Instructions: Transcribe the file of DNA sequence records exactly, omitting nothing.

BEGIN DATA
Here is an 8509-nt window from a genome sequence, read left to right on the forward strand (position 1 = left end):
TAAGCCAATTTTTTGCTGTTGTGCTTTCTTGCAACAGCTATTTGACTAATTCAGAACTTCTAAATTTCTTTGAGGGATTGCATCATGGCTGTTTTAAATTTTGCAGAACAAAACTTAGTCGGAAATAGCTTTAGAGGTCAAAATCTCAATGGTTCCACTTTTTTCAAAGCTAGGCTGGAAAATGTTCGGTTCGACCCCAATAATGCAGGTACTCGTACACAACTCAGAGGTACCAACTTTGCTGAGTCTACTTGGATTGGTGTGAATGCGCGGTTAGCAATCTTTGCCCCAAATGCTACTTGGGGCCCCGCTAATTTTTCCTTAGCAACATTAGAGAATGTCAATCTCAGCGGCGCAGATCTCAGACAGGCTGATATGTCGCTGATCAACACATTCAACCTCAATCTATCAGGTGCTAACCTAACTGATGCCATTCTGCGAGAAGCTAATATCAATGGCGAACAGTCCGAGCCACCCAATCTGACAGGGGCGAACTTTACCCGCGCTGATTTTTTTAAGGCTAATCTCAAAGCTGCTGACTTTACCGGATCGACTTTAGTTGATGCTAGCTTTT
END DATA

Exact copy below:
Here is an 8509-nt window from a genome sequence, read left to right on the forward strand (position 1 = left end):
TAAGCCAATTTTTTGCTGTTGTGCTTTCTTGCAACAGCTATTTGACTAATTCAGAACTTCTAAATTTCTTTGAGGGATTGCATCATGGCTGTTTTAAATTTTGCAGAACAAAACTTAGTCGGAAATAGCTTTAGAGGTCAAAATCTCAATGGTTCCACTTTTTTCAAAGCTAGGCTGGAAAATGTTCGGTTCGACCCCAATAATGCAGGTACTCGTACACAACTCAGAGGTACCAACTTTGCTGAGTCTACTTGGATTGGTGTGAATGCGCGGTTAGCAATCTTTGCCCCAAATGCTACTTGGGGCCCCGCTAATTTTTCCTTAGCAACATTAGAGAATGTCAATCTCAGCGGCGCAGATCTCAGACAGGCTGATATGTCGCTGATCAACACATTCAACCTCAATCTATCAGGTGCTAACCTAACTGATGCCATTCTGCGAGAAGCTAATATCAATGGCGAACAGTCCGAGCCACCCAATCTGACAGGGGCGAACTTTACCCGCGCTGATTTTTTTAAGGCTAATCTCAAAGCTGCTGACTTTACCGGATCGACTTTAGTTGATGCTAGCTTTT